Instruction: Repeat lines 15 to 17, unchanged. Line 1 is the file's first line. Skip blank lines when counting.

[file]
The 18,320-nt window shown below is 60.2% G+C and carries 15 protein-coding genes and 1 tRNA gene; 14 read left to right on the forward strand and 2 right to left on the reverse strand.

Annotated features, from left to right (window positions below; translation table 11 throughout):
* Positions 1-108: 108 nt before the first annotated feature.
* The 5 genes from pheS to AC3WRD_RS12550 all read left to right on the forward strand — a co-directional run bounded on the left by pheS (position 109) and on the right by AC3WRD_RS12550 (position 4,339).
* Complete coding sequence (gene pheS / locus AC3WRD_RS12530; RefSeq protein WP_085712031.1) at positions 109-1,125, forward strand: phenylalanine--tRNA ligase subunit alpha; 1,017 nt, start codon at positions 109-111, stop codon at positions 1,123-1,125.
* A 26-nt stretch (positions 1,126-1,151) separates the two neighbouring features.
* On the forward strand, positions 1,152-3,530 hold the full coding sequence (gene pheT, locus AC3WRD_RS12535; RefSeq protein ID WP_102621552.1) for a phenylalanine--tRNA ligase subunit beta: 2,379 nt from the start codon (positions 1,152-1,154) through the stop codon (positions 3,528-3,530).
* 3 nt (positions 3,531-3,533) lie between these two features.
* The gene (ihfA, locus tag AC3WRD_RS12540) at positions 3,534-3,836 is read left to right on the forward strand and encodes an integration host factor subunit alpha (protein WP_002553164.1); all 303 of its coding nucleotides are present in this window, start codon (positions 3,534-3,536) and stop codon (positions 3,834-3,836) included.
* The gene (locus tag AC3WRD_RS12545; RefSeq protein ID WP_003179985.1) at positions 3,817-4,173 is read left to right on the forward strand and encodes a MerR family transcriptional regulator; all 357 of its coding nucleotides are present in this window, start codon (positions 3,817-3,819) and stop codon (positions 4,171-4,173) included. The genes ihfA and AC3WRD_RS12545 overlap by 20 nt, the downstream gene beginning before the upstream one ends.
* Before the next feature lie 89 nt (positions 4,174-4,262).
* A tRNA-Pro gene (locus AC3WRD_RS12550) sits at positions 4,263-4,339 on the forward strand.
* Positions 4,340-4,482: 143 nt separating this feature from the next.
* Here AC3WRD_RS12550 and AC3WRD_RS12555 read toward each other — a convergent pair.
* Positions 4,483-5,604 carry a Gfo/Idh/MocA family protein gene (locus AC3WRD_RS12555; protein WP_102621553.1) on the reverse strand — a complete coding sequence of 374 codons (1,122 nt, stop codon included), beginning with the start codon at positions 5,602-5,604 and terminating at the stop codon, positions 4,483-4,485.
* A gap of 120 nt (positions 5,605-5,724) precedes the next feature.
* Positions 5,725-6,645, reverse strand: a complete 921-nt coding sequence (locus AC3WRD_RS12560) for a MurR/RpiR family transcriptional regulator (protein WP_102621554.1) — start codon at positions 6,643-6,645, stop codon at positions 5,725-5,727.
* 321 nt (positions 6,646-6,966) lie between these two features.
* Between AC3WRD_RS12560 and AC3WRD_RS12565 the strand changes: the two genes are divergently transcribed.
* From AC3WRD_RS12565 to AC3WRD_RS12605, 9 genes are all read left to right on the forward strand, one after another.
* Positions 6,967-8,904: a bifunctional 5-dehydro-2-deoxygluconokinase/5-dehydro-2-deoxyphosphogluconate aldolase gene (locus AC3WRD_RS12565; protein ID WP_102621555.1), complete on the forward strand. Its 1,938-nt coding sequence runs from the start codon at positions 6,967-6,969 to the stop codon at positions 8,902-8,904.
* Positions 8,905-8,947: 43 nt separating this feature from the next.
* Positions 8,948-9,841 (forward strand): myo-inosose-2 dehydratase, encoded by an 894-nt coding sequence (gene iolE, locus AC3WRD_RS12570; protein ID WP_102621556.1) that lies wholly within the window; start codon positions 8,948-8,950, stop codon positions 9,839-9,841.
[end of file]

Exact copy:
* Positions 4,483-5,604 carry a Gfo/Idh/MocA family protein gene (locus AC3WRD_RS12555; protein WP_102621553.1) on the reverse strand — a complete coding sequence of 374 codons (1,122 nt, stop codon included), beginning with the start codon at positions 5,602-5,604 and terminating at the stop codon, positions 4,483-4,485.
* A gap of 120 nt (positions 5,605-5,724) precedes the next feature.
* Positions 5,725-6,645, reverse strand: a complete 921-nt coding sequence (locus AC3WRD_RS12560) for a MurR/RpiR family transcriptional regulator (protein WP_102621554.1) — start codon at positions 6,643-6,645, stop codon at positions 5,725-5,727.